- Atlantis (18)
- Pad 39-B (39)
- 81st Shuttle Mission
- 18th Flight OV-104
- 5th Mir docking
- Night Launch
- KSC Landing (34)
- Michael A. Baker (4), Mission Commander
- Brent W. Jett (2), Jr, Pilot
- John M. Grunsfeld (2), Mission Specialist
- Marsha S. Ivins (4), Mission Specialist
- Peter J.K. Wisoff (3), Mission Specialist
- Jerry M. Linenger (2), Mission Specialist
- download from Mir
- John E. Blaha (5)
- NOTE: Jerry M. Linenger
(Mir 22-23 / STS-81)
will stay aboard Mir until
- being replaced by C. Michael Foale. He will return on
- OPF-3 - 9/26/96
- VAB -- 12/05/96
- PAD -- 12/10/96
- TCDT -- 12/17/96
- FRR -- 01/06/97
is the fifth of nine planned missions to
Mir and the
second one involving an exchange of U.S. astronauts. Astronaut
who has been on Mir since September 19, 1996, will be
replaced by astronaut Jerry Linenger.
Linenger will spend more
than four months on Mir.
He will return to Earth on Space Shuttle
STS-84, scheduled for launch in May 1997.
Atlantis will carry the
SPACEHAB double module providing
additional middeck locker space for secondary experiments. During the
five days of docked operations with
Mir, the crews will transfer water
and supplies from one spacecraft to the other. A spacewalk by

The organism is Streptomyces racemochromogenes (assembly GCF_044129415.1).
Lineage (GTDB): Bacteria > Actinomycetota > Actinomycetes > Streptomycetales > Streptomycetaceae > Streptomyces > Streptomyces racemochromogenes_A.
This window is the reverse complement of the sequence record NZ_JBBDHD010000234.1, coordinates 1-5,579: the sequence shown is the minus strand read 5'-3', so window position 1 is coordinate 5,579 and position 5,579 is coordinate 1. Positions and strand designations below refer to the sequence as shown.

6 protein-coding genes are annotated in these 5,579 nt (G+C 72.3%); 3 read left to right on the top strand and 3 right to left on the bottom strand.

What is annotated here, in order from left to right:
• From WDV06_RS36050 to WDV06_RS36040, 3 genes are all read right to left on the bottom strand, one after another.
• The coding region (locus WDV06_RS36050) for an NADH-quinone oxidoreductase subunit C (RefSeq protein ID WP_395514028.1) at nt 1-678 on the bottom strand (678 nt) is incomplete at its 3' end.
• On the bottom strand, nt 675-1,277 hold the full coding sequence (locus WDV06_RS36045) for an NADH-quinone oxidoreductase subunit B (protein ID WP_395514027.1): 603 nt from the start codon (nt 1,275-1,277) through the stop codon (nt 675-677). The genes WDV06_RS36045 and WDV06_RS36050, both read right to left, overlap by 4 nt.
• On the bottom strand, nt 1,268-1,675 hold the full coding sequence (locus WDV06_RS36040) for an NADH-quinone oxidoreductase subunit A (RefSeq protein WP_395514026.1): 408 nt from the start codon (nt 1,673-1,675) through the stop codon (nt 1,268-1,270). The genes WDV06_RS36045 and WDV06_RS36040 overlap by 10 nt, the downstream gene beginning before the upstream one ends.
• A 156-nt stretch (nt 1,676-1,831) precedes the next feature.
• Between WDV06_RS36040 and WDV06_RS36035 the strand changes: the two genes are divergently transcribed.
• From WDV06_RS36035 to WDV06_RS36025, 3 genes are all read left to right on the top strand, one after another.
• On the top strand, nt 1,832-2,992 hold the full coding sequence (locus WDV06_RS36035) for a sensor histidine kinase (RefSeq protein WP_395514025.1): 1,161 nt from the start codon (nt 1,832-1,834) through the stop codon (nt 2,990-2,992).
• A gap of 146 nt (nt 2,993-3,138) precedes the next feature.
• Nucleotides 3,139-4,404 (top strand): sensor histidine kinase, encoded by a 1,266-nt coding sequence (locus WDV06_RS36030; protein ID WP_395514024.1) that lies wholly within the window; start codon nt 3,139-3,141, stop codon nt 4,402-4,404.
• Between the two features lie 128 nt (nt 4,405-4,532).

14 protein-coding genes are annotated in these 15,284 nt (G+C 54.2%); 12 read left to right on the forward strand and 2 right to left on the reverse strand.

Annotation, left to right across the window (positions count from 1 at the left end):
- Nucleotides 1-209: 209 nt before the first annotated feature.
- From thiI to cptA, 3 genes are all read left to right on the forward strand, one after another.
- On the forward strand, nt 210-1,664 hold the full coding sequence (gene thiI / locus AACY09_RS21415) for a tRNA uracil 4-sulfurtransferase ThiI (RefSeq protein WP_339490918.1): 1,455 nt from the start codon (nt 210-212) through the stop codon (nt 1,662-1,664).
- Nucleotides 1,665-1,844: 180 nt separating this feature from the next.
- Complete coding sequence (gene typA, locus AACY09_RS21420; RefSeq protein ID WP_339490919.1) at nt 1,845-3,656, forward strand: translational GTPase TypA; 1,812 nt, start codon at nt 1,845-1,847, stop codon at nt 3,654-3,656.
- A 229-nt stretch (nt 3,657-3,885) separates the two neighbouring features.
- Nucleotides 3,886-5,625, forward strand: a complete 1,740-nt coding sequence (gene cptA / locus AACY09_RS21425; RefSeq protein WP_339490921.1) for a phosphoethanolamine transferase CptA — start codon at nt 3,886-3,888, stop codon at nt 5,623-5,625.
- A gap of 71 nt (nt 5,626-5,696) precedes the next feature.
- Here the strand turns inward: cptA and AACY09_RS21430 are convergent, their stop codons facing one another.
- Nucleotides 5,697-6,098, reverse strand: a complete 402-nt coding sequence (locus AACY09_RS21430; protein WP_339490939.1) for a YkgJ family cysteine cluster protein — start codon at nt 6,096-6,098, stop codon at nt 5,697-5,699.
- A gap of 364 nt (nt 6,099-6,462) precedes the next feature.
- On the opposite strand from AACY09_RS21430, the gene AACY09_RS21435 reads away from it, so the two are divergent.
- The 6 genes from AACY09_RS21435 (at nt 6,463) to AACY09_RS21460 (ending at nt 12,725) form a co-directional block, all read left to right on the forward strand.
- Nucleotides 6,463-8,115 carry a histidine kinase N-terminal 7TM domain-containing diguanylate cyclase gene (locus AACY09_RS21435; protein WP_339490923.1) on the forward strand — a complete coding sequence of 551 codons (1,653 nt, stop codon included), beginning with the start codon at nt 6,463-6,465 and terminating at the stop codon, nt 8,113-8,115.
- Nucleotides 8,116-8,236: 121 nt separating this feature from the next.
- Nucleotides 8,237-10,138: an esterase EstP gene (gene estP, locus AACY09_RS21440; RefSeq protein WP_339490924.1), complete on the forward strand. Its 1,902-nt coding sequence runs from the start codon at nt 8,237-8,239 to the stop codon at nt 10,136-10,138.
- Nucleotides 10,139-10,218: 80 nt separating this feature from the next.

Linenger and one of his Russian cosmonaut crewmates will be after
STS-81 mission also will include
several experiments in
the fields of advanced technology,
Earth sciences, fundamental
biology, human life sciences, microgravity, and space sciences.
Data also will supply insight for the planning and development of
the International Space Station,
Earth-based sciences of human and
biological processes, and the advancement of commercial
STS-81 will involve the transfer of
5,975 pounds of logistics
to and from the Mir, the largest transfer of items to date.
During the docked phase, 1,400 pounds of water, 1,137.7 pounds of
U.S. science equipment, 2,206.1 pounds of Russian logistics along
with 268.2 pounds of miscellaneous material will be transferred to
Mir. Returning to Earth aboard
Atlantis will be 1,256.6 pounds of
U.S. science material, 891.8 pounds of Russian logistics and 214.6
pounds of miscellaneous material.
- Launch 1/12/97 4:27:23.042 am EST. The launch window was 7-10
minutes. The exact launch time was announced about 90 minutes prior
to launch following final computation of the location of the
Station. The RSRM
A HREF = "sts_asm.html#srb_mod_propellant">propellant mean bulk temperature
62 degrees F at liftoff. The
Solid Rocket Boosters (SRB's) were
successfully seperated from the
(ET) at T+125.723sec.
Space Shuttle Main Engine
(SSME) cutoff occured at 511.8 sec.
- On 1/10/97, Pad 39-B was cleared to
load the onboard cryogenic
tanks and reactant loading was completed on schedule by mid-morning.
launch team evaluated a problem with the hazardous gas
detection system on the
Mobile Launcher Platform
(MLP). The system,
used to detect the levels of gaseous oxygen, hydrogen, helium and
argon on the shuttle was giving erratic data.